April 19, 2018. The date tumbles from her lips effortlessly, without the need for examination or confirmation. She even knows the exact time: 3:00 pm. It’s her favorite date and her favorite memory. It is the day she, her mother, and her siblings were reunited with her father after four long years apart. “I was thrilled to see my dad after four years and tears of joy were in my eyes,” she remembers. “It was a celebration.” Privish Sadaqat is a current Manor student, finishing her first year of studies as a pre-science major. Within that short time, she has distinguished herself as an excellent student, both with her GPA and her appreciated presence in the classroom. “She’s a dream to have in class,” states Dr. Julie Senecoff. “Intelligent, modest, humble, outstanding, and respectful. She is intuitive and insightful. For Privish, simply knowing the answer to our questions in class isn’t enough. She wants to understand the intricacies of the why.” Door to Door Privish was born in Toba Tek Singh in the country of Pakistan in the province of Punjab, located in the central east side of the country. She is the oldest of four children, three girls and one boy. Her parents were social workers and Christians. Her formal education began when a small American nun knocked on her family’s door one day, looking for students for her school, the Convent of Jesus and Mary School. Sister Mary, known as Sister Mariam in Privish’s village, was reaching out to Christian families in the area to educate as part of her ministry. Privish was four. Initially, people in the village were afraid of Sister Mariam. There was little exposure to Catholics (Christianity is a minority religion in Pakistan), to Sisters, and to white people (her habit and grey eyes were unusual). Privish remembers being afraid. Laughing, she recalls: “When she came to house, I hid behind my mother because I was scared to see a different skin color—this is funny to me now!” The school was open to all village families and faiths, but Sister Mariam prioritized reaching out not only to Christian families but also to girls in the village, who had less opportunity for education than the boys. Privish was one of the foundational students to attend—the third admitted student—and she attended from kindergarten through tenth grade. “We struggled a lot in the early years. We faced so much persecution; our school even got stoned once. The Sisters were forced to close the school and move to another location.” The location of the school was changed a total of three times, for the safety of the students. Police response to persecutory incidents, at first, was slow. Yet, the Sisters and the families who attended Convent of Jesus and Mary School persisted. Perhaps this is why Privish identifies Job as her favorite book in the Bible. She identifies, she says, with struggle and coming out of struggle through consistency in belief and faith. Despite these tribulations, Privish notes that the opportunity that Sister Mariam brought was great and the families that sent their children did so for a superior education and better future. This willingness to take an educational risk for future benefits made for an open-minded and progressive atmosphere. An added bonus of attending Convent of Jesus and Mary School was exposure to English language and lessons that were more effective than even the larger, exclusive metropolitan schools. This proved fortuitous for the Sadaqat family, as eventually Privish’s father had to leave their village, alone, for his own safety. When the family was able to reunite in America, the language barrier was a minor issue. “Convent of Jesus and Mary School was a blessing for me and my town. What and where I am right now is due to that school and Sister Mariam.” Freedom & Opportunity Privish beams when she speaks of America and her family’s liberty in the United States. The differences between Pakistan and the U.S. are myriad and she lists them easily from climate and cuisine to clothing and family dynamics. What she returns to, though, time and time again, are the sovereignty and lack of constraint she feels as a woman. The first time she really felt the power of this freedom came in a simple moment: she was walking down the street, without a shawl, and no one looked at her because if it. “Living in Pakistan was definitely not comfortable, especially for women. There were not opportunities like education and other rights. There was no freedom to speak, even in clothing and where to go,” states Sadaqat. “[America] is a place where we can get freedom, independence, and a lot of educational opportunities. There is so much acceptance. America gives me my own dignity and gives me the confidence to fulfill my educational goals and empower me as a female.” Privish’s sister was actually the spark that set off her passion for Manor. She was helping Privish look for schools and found a small, Catholic college in Jenkintown—not far from their new-found home in Northeast Philadelphia. It seemed the perfect and providential fit. She applied and was accepted. And despite starting the semester just a bit late, she immediately started to thrive. Professor Julie Senecoff, PhD, remembered being a bit worried that Privish might have difficulty catching up, but soon realized that Privish’s determination and intellect would overcome those concerns. Christine Cortese, a chemistry instructor, shared these initial apprehensions. Cortese recalled: “When I first met Privish, I knew absolutely nothing about her. She was on my Chem 1 roster but missed the first class of the semester and arrived late to the second class. Her English was as clear as a bell and she came across as confident. I never would have guessed she had not grown up here… At the first test, she handed her completed test to me and said with a big smile on her face and a pause between each word, ‘My. first. American. test. ever.’ Read more >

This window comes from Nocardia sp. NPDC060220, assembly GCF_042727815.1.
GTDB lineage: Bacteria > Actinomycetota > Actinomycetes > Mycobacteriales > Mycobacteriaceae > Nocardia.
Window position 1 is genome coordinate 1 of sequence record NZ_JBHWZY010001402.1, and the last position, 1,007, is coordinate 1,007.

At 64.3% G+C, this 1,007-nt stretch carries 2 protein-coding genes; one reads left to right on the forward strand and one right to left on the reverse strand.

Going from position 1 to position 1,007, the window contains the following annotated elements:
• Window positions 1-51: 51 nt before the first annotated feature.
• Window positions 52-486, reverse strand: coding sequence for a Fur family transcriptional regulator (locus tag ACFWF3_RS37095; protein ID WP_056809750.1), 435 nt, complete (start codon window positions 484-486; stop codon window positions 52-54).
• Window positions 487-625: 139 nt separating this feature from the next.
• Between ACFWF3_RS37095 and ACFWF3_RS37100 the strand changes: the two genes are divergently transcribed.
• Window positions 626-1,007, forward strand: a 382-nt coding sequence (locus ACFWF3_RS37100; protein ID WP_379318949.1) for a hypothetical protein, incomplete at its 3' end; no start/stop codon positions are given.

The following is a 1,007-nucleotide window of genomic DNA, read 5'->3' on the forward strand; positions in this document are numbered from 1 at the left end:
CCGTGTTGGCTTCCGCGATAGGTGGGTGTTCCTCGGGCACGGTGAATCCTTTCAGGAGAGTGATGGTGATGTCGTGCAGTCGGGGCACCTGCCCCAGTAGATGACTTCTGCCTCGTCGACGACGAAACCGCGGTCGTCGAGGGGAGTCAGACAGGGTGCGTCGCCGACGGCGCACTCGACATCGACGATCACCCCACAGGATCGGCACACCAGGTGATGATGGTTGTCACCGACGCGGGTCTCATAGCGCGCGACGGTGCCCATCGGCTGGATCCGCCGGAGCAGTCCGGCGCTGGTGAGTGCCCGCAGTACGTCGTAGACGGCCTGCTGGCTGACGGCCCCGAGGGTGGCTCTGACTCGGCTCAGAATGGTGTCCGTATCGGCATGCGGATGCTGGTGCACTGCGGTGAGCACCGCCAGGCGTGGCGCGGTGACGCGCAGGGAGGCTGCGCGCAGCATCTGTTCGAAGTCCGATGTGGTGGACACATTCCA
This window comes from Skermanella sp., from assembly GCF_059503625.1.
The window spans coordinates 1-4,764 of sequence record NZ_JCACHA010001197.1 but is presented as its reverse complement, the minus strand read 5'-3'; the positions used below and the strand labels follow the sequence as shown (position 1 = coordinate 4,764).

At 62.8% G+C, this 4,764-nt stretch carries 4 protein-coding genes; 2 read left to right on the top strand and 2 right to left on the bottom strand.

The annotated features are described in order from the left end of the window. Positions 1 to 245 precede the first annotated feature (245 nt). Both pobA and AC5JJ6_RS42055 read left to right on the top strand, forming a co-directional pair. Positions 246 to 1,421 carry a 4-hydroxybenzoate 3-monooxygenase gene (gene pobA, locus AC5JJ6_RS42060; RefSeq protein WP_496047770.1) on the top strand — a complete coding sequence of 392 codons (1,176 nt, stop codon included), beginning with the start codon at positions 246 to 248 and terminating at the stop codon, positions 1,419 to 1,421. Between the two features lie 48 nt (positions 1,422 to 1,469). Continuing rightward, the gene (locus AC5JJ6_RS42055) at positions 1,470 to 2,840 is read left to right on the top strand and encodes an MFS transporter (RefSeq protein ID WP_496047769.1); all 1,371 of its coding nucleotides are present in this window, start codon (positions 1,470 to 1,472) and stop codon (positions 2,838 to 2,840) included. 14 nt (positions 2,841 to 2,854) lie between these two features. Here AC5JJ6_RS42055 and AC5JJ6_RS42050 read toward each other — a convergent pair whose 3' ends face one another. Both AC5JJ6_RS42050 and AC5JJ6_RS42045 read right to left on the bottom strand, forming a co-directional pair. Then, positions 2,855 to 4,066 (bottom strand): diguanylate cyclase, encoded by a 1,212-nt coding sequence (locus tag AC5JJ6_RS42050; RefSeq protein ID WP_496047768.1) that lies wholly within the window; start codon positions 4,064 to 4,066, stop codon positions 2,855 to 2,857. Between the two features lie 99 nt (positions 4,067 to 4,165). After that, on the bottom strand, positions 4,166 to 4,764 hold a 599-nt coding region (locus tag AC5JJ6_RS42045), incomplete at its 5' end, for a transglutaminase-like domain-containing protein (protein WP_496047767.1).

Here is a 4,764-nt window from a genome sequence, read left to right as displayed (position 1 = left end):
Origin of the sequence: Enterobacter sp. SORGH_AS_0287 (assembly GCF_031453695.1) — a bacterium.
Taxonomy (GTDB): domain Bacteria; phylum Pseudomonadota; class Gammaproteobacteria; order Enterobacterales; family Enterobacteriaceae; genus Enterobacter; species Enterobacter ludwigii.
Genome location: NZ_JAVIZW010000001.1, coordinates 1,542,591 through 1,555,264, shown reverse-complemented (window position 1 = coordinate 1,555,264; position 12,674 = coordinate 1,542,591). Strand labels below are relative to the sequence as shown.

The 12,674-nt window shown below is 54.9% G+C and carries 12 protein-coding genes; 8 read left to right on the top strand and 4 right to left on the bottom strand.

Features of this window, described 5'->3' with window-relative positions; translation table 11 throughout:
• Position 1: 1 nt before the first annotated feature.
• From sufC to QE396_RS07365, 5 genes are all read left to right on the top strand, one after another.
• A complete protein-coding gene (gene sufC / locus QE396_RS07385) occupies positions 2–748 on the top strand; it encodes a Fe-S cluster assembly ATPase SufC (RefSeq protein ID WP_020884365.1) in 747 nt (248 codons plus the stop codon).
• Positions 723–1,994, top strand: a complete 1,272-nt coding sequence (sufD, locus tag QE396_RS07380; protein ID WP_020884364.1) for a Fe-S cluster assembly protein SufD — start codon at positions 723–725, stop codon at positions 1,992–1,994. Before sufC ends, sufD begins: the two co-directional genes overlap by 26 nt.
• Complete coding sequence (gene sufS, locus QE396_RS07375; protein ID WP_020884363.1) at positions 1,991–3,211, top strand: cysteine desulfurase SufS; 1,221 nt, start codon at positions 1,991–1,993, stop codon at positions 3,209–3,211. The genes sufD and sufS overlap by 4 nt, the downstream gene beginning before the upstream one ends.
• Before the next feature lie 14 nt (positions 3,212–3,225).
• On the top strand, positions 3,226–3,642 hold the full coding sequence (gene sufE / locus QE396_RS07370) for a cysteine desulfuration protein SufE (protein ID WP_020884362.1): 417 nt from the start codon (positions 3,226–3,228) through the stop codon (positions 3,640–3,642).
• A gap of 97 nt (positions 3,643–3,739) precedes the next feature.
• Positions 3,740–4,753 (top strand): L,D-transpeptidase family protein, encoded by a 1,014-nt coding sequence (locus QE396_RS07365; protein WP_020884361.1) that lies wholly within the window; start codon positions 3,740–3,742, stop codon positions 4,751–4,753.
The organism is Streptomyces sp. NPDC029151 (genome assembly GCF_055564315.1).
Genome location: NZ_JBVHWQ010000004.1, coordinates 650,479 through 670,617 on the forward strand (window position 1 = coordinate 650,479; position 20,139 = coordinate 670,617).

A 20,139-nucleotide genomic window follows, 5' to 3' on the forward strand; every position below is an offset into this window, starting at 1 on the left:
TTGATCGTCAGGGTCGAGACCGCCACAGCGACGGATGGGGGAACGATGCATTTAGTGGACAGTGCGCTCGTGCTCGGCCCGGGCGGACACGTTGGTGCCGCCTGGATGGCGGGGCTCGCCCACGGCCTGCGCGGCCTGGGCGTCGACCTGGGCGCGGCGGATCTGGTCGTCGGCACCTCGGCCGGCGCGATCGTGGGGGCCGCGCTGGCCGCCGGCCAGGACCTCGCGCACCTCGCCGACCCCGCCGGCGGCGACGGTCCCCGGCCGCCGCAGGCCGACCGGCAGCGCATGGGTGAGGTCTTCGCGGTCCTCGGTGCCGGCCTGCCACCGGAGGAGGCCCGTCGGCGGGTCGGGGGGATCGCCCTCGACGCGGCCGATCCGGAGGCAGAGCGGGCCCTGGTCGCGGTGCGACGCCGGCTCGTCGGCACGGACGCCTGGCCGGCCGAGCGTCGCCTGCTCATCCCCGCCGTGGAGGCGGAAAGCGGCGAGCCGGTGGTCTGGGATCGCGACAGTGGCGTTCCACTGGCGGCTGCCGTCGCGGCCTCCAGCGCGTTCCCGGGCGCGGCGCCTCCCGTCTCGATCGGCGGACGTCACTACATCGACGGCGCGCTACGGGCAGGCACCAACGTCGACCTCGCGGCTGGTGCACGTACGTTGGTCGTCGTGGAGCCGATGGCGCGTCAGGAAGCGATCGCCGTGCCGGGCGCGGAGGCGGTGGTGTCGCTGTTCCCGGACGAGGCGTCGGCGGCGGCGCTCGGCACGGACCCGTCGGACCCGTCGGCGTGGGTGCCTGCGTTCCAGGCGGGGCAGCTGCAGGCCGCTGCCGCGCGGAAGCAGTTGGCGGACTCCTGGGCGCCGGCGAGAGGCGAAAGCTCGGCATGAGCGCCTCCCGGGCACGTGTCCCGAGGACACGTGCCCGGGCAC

Manor College Trustee, Colonel Robert DeSousa, was honored by the Federal Bar Association (FBA), which presented him with the Earl W. Kitner Award for Distinguished Service on September 7, 2019. The award is the highest granted by the FBA and is presented as a lifetime contribution award for long-term outstanding achievement, leadership, and participation in the association. “We are very happy for Col. DeSousa,” said Dr. Jonathan Peri, President of Manor College. “When he gets involved, he pours his heart in. His exemplary dedication is a model in every place where he’s committed.” Colonel DeSousa has been a member of Manor College’s Board of Trustees since January of 2018. In addition to his tireless work as a member of Manor College’s Board of Trustees, Colonel DeSousa is Senator Pat Toomey’s State Director and is a Judge Advocate General in the Pennsylvania Army National Guard. Colonel DeSousa has been a member of FBA for more than 25 years and served as national president for the institution from 2012-2013. He has led the FBA’s Veterans and Military Law Section and the Federal Career Service Division, as well as acting as a Charter Sustaining Life Fellow of the Foundation of the Federal Bar Association, the charitable arm of the FBA.
Vet Tech student Caitlin Homanick was honored as a scholarship recipient at the Catholic Philopatrian Scholarship Foundation President’s Reception this past weekend. This was the 69th Annual Award Ceremony, and President Jonathan Peri was in attendance. “I have gone to Catholic School my whole life, which has taught me so much patience and devotion to others,” says Caitlin. “It became clear to me shortly after high school that my true passion was for helping animals who have been tortured or neglected.” The purpose of the Scholarship Foundation is to provide scholarship funding to the Catholic Colleges and Universities in the Philadelphia. Scholar candidates must be of the Catholic Faith; have proven commitment to academic success and achievement; and have financial need. Congratulations, Caitlin!
This week, on behalf of Manor College, President Jonathan Peri signed the American Council on Education’s letter urging Congress to protect Dreamers. The letter advocates reasoned national-level discussions in support of finding a bipartisan solution to protect Dreamers. It is being sent to the Speaker of the U.S. House of Representatives and leaders of Congress. The letter is being signed by colleges and universities across the nation as a way to address an issue that is near and dear to the lives of many students. Dreamers are immigrants who were brought to the U.S. as children, who have grown up knowing America as their home. Those covered under the DREAM Act would have the opportunity to earn citizenship by going to college, serving in the military, or maintaining a job. Manor College, along with other Higher Ed institutions, hopes to see permanent protections enacted for these high-achieving, undocumented youths. Nationally, “the Association of Catholic Colleges & Universities (ACCU) has endorsed the letter,” noted Dr. Peri in a letter to the campus community. “As such, we join hundreds, maybe thousands of colleges and Catholic colleges in this endeavor.”